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Train breakdown on Metrolink. Train was pushed to destination at Oceanside by an other  train. Photo by Noel T. Braymer

By Noel T. Braymer

Metrolink didn’t get into the trouble it is in overnight. It won’t get out of it overnight either. To get Metrolink to where it should be, first we must define its mission. The way Metrolink has been run, management thought that it was a commuter railroad for downtown Los Angeles. The general focus at Metrolink was that its job was to run trains.That’s the problem! Metrolink’s job is to carry people to places they want to go to at times they want to go in Southern California.

To do this, we can learn a great deal from the Swiss. The Swiss have train schedules that are easy to remember. Their passenger trains run frequently, quickly, on-time, and have connections to as many places as possible. These connections are not just between trains, but also to buses, ferries, cog railroads, airports, and aerial tramways. These connections are coordinated with each other for timed transfers. The result is the Swiss have one of the highest level of per capita public transportation usage in the world. Its citizens also have one of the highest per capita incomes in the world.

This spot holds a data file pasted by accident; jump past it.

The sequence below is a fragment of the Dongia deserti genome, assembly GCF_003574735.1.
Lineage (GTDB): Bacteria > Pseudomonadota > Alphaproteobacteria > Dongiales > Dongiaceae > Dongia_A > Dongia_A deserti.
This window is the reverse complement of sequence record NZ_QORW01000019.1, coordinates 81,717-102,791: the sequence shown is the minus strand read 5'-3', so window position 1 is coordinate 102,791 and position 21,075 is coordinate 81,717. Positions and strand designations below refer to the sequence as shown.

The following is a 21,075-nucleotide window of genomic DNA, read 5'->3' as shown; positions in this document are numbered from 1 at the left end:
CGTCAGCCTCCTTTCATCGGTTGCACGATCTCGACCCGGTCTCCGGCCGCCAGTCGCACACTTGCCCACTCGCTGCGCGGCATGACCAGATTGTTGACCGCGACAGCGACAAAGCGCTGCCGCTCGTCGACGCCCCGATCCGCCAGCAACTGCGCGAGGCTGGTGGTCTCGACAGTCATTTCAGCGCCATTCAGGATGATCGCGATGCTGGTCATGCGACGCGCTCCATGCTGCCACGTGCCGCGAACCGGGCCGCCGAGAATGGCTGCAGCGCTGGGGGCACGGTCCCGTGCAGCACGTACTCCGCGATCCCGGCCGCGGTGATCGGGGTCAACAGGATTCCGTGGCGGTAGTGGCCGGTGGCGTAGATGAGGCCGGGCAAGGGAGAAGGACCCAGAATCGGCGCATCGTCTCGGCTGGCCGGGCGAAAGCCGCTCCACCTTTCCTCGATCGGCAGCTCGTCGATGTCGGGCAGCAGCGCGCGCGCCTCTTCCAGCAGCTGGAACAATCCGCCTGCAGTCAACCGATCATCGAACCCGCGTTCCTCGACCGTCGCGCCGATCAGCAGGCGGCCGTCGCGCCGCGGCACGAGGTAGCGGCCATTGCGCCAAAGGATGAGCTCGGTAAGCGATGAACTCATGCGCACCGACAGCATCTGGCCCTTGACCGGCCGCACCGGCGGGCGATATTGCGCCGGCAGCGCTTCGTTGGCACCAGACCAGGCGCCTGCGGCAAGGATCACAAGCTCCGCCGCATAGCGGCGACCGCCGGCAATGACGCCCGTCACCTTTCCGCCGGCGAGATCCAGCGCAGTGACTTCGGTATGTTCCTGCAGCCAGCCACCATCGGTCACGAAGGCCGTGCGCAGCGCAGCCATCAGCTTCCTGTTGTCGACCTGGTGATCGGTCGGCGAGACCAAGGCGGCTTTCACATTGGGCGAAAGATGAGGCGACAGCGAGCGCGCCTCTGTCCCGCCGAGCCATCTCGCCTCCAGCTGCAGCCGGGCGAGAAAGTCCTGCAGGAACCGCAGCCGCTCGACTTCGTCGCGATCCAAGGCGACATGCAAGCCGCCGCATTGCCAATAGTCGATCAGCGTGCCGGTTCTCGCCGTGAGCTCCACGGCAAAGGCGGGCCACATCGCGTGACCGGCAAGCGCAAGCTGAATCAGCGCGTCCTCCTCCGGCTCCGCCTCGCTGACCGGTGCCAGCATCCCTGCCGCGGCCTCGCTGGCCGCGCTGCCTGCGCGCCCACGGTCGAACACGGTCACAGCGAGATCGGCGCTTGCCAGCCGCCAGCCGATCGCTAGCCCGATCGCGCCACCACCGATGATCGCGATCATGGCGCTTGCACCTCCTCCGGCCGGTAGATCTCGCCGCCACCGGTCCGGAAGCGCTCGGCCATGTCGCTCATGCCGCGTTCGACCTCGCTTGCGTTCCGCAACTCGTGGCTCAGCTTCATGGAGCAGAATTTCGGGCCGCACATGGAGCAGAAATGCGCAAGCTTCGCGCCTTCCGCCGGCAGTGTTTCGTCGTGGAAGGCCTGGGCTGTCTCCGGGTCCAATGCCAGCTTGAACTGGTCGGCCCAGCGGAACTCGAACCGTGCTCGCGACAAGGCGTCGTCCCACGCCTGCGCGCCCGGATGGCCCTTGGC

The most pressing problem now for Metrolink is with its ticket machines. Because of the constant breakdowns of these 23 year old machines, passengers often find their train leaving without them as they wait in line to buy a ticket. It doesn’t help that the few working ticket machines, which are slow to start with, often reject valid credit and debit cards adding to the time wasted and to passenger frustration.

The fastest solution to this problem is to adopt online ticketing as soon as possible. Anyone with a “smart phone” would be able to buy their Metrolink tickets with their phone and not worry about waiting in line. Online ticketing also opens up more flexibility in ticket pricing. Metrolink has plenty of empty seats on its trains, particularly during the middle of the day. Different forms of online discount ticketing would go a long way to attracting riders to trains with empty seats. New ticket machine are still needed. But online ticketing would reduce the need for more ticket machines and bring in new riders to Metrolink.

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A common sight on Metrolink trains between rush hours with plenty of available seats. Photo by Noel T. Braymer

he biggest problem potential Metrolink passengers have is Metrolink often doesn’t go to places they want to go to. Even when Metrolink goes to places people want to go, it doesn’t go when people want to go. What is missing and stopping more people from riding Metrolink is lack of frequent service and good connections to many Southern California destinations. There are plenty of track improvement projects in the works now which will allow more train service in the future. But there is plenty that can be done in the short term to add more markets for Metrolink. The economical way to do this in many cases is to run connecting buses. This has been successfully done for years with Go Transit in Toronto. This has also been a success with Thruway Buses connecting with Amtrak trains in California.